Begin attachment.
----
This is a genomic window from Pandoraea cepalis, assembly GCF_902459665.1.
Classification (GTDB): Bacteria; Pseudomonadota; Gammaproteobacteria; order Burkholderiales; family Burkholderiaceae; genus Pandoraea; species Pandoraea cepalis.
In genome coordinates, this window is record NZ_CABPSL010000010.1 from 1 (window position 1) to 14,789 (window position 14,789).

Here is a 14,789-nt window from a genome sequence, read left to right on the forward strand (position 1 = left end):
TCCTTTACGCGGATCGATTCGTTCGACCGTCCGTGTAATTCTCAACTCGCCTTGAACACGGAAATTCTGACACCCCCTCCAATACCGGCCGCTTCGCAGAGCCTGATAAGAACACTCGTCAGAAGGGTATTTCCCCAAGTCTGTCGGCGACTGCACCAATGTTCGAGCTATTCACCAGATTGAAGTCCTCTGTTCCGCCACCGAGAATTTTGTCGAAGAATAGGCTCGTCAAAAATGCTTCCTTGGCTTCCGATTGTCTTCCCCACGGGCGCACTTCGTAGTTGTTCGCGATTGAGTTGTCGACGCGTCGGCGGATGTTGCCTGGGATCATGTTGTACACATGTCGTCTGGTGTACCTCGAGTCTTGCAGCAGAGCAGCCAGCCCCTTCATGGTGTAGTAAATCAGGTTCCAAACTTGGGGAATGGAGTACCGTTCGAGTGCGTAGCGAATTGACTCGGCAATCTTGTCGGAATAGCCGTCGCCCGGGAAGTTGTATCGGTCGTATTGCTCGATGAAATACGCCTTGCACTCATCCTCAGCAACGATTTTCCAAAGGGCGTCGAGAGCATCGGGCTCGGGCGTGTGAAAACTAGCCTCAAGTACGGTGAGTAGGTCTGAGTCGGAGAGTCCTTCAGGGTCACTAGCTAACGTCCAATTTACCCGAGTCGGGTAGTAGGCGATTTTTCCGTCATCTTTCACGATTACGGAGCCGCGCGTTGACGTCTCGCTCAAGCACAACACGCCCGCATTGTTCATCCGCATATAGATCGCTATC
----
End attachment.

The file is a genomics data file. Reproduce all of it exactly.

This is a genomic window from Pandoraea cepalis, assembly GCF_902459665.1.
Classification (GTDB): Bacteria; Pseudomonadota; Gammaproteobacteria; order Burkholderiales; family Burkholderiaceae; genus Pandoraea; species Pandoraea cepalis.
In genome coordinates, this window is record NZ_CABPSL010000010.1 from 1 (window position 1) to 14,789 (window position 14,789).

Here is a 14,789-nt window from a genome sequence, read left to right on the forward strand (position 1 = left end):
TCCTTTACGCGGATCGATTCGTTCGACCGTCCGTGTAATTCTCAACTCGCCTTGAACACGGAAATTCTGACACCCCCTCCAATACCGGCCGCTTCGCAGAGCCTGATAAGAACACTCGTCAGAAGGGTATTTCCCCAAGTCTGTCGGCGACTGCACCAATGTTCGAGCTATTCACCAGATTGAAGTCCTCTGTTCCGCCACCGAGAATTTTGTCGAAGAATAGGCTCGTCAAAAATGCTTCCTTGGCTTCCGATTGTCTTCCCCACGGGCGCACTTCGTAGTTGTTCGCGATTGAGTTGTCGACGCGTCGGCGGATGTTGCCTGGGATCATGTTGTACACATGTCGTCTGGTGTACCTCGAGTCTTGCAGCAGAGCAGCCAGCCCCTTCATGGTGTAGTAAATCAGGTTCCAAACTTGGGGAATGGAGTACCGTTCGAGTGCGTAGCGAATTGACTCGGCAATCTTGTCGGAATAGCCGTCGCCCGGGAAGTTGTATCGGTCGTATTGCTCGATGAAATACGCCTTGCACTCATCCTCAGCAACGATTTTCCAAAGGGCGTCGAGAGCATCGGGCTCGGGCGTGTGAAAACTAGCCTCAAGTACGGTGAGTAGGTCTGAGTCGGAGAGTCCTTCAGGGTCACTAGCTAACGTCCAATTTACCCGAGTCGGGTAGTAGGCGATTTTTCCGTCATCTTTCACGATTACGGAGCCGCGCGTTGACGTCTCGCTCAAGCACAACACGCCCGCATTGTTCATCCGCATATAGATCGCTATC